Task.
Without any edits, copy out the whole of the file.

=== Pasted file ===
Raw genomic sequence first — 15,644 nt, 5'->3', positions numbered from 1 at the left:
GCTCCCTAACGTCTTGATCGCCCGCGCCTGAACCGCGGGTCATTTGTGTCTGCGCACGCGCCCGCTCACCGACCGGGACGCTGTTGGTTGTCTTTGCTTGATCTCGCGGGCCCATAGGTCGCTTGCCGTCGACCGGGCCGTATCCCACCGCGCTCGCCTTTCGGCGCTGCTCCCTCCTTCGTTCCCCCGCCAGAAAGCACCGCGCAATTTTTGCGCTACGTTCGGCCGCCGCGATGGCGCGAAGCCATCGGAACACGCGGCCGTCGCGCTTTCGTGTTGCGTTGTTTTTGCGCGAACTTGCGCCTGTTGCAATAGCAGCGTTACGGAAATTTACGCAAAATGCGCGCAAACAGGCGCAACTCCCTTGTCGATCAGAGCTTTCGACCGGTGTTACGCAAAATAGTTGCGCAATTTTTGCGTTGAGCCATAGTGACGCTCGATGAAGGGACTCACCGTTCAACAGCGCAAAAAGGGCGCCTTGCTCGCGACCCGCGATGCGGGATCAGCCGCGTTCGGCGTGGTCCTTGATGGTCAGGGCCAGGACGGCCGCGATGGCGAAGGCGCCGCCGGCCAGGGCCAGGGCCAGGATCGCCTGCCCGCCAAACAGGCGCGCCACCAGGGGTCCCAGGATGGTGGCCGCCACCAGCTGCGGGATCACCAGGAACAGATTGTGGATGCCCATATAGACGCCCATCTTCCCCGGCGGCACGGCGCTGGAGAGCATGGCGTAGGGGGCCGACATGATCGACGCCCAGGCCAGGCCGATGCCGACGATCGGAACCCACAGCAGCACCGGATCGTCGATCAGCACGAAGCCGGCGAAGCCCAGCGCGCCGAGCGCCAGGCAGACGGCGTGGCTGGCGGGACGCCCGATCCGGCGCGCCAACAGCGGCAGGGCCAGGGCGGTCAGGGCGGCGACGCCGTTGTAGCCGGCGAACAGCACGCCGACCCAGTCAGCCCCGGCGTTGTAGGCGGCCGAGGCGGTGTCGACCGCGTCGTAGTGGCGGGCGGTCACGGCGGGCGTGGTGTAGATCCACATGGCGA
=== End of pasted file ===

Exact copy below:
Raw genomic sequence first — 15,644 nt, 5'->3', positions numbered from 1 at the left:
GCTCCCTAACGTCTTGATCGCCCGCGCCTGAACCGCGGGTCATTTGTGTCTGCGCACGCGCCCGCTCACCGACCGGGACGCTGTTGGTTGTCTTTGCTTGATCTCGCGGGCCCATAGGTCGCTTGCCGTCGACCGGGCCGTATCCCACCGCGCTCGCCTTTCGGCGCTGCTCCCTCCTTCGTTCCCCCGCCAGAAAGCACCGCGCAATTTTTGCGCTACGTTCGGCCGCCGCGATGGCGCGAAGCCATCGGAACACGCGGCCGTCGCGCTTTCGTGTTGCGTTGTTTTTGCGCGAACTTGCGCCTGTTGCAATAGCAGCGTTACGGAAATTTACGCAAAATGCGCGCAAACAGGCGCAACTCCCTTGTCGATCAGAGCTTTCGACCGGTGTTACGCAAAATAGTTGCGCAATTTTTGCGTTGAGCCATAGTGACGCTCGATGAAGGGACTCACCGTTCAACAGCGCAAAAAGGGCGCCTTGCTCGCGACCCGCGATGCGGGATCAGCCGCGTTCGGCGTGGTCCTTGATGGTCAGGGCCAGGACGGCCGCGATGGCGAAGGCGCCGCCGGCCAGGGCCAGGGCCAGGATCGCCTGCCCGCCAAACAGGCGCGCCACCAGGGGTCCCAGGATGGTGGCCGCCACCAGCTGCGGGATCACCAGGAACAGATTGTGGATGCCCATATAGACGCCCATCTTCCCCGGCGGCACGGCGCTGGAGAGCATGGCGTAGGGGGCCGACATGATCGACGCCCAGGCCAGGCCGATGCCGACGATCGGAACCCACAGCAGCACCGGATCGTCGATCAGCACGAAGCCGGCGAAGCCCAGCGCGCCGAGCGCCAGGCAGACGGCGTGGCTGGCGGGACGCCCGATCCGGCGCGCCAACAGCGGCAGGGCCAGGGCGGTCAGGGCGGCGACGCCGTTGTAGCCGGCGAACAGCACGCCGACCCAGTCAGCCCCGGCGTTGTAGGCGGCCGAGGCGGTGTCGACCGCGTCGTAGTGGCGGGCGGTCACGGCGGGCGTGGTGTAGATCCACATGGCGA